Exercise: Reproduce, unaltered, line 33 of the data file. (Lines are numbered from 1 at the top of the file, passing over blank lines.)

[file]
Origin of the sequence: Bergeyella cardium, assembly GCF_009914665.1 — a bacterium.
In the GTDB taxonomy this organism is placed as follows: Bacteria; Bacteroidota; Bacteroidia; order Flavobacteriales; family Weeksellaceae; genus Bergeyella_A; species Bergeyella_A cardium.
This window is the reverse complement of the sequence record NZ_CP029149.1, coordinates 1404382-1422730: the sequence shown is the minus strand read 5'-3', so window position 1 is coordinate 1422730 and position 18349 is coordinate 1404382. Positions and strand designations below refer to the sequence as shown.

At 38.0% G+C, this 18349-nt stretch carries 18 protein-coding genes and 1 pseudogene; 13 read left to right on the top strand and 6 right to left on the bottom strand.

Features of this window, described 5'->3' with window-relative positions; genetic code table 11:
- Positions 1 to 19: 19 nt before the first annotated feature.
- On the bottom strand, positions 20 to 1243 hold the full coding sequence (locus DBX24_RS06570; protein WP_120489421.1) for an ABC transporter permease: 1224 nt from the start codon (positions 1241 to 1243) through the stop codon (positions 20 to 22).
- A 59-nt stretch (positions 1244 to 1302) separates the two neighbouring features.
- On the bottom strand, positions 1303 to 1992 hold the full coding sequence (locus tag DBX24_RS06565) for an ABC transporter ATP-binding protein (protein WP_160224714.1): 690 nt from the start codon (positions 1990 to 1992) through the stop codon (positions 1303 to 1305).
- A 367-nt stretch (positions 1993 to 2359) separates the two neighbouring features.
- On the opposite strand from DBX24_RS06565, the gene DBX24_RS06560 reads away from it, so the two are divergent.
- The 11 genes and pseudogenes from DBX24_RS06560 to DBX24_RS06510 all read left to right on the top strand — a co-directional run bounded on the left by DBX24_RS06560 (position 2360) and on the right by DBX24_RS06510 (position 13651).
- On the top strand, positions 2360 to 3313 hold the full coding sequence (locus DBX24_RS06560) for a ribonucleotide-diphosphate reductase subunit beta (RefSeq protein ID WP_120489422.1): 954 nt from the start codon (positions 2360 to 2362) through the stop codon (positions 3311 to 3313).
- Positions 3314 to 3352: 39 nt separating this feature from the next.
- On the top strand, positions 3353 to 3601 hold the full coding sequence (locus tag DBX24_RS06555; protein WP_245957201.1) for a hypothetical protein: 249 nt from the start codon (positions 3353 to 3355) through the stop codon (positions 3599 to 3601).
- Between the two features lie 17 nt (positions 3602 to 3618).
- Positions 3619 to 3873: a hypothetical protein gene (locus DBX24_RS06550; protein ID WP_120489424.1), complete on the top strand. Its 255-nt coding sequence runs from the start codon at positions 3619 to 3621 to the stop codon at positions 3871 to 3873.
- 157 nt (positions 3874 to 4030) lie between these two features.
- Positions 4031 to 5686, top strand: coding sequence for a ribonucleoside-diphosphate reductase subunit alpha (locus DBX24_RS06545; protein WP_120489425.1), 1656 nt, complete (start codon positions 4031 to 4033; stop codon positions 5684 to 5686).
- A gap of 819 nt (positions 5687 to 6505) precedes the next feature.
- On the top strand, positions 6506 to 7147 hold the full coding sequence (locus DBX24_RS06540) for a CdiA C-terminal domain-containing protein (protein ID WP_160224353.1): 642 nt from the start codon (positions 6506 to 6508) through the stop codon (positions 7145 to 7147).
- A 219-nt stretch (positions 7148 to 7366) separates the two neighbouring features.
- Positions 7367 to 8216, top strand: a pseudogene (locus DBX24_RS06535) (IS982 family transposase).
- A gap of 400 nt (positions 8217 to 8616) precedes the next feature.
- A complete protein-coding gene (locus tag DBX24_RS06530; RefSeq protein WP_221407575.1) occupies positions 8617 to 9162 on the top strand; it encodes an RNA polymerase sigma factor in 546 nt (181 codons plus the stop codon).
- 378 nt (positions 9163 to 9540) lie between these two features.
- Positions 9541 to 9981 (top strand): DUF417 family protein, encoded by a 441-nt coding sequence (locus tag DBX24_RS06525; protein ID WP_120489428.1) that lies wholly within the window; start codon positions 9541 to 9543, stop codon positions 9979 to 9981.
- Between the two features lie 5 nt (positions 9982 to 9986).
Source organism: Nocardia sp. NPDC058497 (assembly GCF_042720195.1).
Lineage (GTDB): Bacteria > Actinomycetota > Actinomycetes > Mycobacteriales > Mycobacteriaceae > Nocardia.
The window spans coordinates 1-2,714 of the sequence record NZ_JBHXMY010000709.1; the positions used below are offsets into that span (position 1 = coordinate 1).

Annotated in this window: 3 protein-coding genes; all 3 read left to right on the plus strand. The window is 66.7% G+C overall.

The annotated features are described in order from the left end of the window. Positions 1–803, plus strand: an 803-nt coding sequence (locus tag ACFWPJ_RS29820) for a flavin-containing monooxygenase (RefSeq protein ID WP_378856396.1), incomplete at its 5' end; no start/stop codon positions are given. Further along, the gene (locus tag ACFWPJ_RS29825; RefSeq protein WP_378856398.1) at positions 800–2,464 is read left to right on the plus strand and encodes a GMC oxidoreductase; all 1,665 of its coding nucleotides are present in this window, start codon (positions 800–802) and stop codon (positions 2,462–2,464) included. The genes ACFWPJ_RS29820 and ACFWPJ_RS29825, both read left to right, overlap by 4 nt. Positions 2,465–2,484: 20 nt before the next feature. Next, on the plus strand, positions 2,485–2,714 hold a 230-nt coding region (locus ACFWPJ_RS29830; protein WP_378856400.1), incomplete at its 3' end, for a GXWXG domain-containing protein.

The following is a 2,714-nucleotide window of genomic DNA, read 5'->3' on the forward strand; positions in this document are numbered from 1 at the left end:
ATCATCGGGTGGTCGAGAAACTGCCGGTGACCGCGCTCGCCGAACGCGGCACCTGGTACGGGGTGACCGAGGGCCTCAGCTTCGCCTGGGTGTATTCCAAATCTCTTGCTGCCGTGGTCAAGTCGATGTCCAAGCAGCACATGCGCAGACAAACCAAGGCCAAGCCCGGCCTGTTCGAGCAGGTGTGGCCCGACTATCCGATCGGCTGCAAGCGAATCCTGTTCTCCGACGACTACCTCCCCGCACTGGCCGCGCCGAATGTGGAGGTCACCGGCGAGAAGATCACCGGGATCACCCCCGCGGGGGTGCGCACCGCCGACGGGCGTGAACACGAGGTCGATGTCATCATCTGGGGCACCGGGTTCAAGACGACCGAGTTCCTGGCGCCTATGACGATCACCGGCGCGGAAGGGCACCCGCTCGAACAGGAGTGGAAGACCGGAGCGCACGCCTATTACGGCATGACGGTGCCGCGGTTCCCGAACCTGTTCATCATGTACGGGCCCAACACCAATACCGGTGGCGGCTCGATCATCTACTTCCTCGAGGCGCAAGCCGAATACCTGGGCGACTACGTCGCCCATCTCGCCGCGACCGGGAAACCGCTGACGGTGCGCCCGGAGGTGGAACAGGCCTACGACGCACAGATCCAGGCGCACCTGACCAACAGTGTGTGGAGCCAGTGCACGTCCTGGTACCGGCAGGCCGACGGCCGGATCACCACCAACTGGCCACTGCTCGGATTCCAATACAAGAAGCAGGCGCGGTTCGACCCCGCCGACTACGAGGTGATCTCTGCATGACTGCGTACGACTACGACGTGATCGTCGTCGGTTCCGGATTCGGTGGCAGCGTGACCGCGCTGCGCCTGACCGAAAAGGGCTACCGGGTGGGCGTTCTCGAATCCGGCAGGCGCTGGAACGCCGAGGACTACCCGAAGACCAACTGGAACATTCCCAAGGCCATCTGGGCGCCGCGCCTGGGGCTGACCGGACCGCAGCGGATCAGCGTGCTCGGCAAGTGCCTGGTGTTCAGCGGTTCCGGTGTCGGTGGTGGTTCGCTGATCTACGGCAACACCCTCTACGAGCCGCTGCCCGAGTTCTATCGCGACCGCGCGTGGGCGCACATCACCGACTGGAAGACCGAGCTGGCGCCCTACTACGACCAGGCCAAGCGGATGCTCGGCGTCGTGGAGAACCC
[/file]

The annotated features are described in order from the left end of the window. Positions 1–803, plus strand: an 803-nt coding sequence (locus tag ACFWPJ_RS29820) for a flavin-containing monooxygenase (RefSeq protein ID WP_378856396.1), incomplete at its 5' end; no start/stop codon positions are given. Further along, the gene (locus tag ACFWPJ_RS29825; RefSeq protein WP_378856398.1) at positions 800–2,464 is read left to right on the plus strand and encodes a GMC oxidoreductase; all 1,665 of its coding nucleotides are present in this window, start codon (positions 800–802) and stop codon (positions 2,462–2,464) included. The genes ACFWPJ_RS29820 and ACFWPJ_RS29825, both read left to right, overlap by 4 nt. Positions 2,465–2,484: 20 nt before the next feature. Next, on the plus strand, positions 2,485–2,714 hold a 230-nt coding region (locus ACFWPJ_RS29830; protein WP_378856400.1), incomplete at its 3' end, for a GXWXG domain-containing protein.